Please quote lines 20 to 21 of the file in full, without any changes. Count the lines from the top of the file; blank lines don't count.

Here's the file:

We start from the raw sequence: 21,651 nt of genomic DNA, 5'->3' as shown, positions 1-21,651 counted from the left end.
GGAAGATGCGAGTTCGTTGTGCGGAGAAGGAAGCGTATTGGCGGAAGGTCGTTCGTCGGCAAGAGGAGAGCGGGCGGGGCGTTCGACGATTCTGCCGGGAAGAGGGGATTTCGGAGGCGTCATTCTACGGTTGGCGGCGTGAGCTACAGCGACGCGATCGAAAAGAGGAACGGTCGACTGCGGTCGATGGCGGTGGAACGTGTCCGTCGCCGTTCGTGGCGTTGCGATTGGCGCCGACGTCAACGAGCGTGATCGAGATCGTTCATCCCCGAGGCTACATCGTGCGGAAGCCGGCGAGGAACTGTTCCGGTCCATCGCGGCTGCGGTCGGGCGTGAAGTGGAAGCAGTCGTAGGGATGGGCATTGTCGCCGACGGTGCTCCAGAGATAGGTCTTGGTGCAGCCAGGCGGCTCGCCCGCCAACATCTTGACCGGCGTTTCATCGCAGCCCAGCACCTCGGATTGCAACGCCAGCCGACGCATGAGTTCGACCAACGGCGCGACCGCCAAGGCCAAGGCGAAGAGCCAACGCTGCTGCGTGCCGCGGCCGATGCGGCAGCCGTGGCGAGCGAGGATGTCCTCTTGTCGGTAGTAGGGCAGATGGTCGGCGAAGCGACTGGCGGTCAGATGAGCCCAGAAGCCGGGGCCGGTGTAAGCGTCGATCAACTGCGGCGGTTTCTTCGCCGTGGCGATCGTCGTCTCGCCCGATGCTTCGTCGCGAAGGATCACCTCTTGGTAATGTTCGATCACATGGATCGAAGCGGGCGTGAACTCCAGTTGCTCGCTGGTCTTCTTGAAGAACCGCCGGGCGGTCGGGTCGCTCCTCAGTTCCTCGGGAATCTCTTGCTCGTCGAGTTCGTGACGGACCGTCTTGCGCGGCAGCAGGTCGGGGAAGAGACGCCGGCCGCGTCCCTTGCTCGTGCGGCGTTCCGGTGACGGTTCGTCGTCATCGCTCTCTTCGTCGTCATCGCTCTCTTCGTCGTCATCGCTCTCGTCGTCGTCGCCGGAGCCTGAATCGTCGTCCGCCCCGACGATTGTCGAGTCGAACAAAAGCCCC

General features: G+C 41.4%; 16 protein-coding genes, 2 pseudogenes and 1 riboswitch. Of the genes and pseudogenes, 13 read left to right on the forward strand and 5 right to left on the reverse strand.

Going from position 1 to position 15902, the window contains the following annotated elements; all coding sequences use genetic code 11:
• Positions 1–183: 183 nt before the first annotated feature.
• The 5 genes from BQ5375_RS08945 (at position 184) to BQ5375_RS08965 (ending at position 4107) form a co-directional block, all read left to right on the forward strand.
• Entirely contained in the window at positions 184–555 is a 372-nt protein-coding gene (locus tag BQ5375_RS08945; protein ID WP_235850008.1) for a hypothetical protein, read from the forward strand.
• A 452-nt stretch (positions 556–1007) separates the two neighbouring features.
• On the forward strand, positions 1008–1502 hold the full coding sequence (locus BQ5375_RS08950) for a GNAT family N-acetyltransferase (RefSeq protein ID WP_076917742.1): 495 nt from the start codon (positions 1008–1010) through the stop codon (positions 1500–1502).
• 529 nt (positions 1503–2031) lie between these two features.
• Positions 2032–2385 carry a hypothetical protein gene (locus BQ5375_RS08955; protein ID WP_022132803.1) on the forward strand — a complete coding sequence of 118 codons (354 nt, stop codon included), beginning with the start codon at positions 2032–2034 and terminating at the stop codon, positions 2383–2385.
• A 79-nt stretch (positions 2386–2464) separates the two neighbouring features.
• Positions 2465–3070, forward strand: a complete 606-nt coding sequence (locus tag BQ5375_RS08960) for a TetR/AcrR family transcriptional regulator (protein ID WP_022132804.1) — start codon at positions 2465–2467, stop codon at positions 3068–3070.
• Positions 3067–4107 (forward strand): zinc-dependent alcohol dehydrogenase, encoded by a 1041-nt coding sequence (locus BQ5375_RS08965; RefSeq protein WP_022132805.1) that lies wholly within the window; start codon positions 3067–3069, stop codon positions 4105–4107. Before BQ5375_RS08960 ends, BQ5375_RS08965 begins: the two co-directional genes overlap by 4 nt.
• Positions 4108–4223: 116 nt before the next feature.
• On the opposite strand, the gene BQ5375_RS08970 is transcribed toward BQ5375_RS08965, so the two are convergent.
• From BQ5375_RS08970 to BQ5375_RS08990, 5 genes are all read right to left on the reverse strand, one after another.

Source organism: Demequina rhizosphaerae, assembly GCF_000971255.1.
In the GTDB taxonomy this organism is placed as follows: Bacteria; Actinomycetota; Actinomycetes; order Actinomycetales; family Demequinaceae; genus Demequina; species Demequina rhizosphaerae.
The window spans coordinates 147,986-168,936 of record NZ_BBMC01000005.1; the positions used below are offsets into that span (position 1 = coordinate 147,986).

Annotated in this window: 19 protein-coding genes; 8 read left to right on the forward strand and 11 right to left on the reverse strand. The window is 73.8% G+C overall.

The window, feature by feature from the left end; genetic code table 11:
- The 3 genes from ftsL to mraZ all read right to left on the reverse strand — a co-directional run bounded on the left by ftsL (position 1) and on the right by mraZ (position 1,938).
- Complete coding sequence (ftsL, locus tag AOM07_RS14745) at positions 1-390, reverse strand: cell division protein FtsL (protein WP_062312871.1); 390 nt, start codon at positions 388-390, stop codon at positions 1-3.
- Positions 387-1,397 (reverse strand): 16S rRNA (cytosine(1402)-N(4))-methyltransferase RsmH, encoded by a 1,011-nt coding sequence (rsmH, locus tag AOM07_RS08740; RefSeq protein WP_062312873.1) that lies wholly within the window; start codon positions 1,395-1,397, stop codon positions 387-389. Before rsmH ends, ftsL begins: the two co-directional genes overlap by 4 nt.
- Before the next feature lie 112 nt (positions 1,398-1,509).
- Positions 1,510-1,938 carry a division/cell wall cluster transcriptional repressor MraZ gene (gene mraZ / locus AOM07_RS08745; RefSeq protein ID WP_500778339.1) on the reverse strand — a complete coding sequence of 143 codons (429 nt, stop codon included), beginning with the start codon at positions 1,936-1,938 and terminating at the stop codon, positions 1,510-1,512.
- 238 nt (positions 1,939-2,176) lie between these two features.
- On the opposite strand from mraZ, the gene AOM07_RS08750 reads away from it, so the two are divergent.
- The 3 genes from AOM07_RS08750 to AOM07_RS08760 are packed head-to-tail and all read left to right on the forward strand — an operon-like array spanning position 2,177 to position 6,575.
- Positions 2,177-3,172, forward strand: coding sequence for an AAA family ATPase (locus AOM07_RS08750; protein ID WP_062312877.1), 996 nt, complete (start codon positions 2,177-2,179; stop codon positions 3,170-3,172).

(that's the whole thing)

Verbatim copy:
The window spans coordinates 147,986-168,936 of record NZ_BBMC01000005.1; the positions used below are offsets into that span (position 1 = coordinate 147,986).

Annotated in this window: 19 protein-coding genes; 8 read left to right on the forward strand and 11 right to left on the reverse strand. The window is 73.8% G+C overall.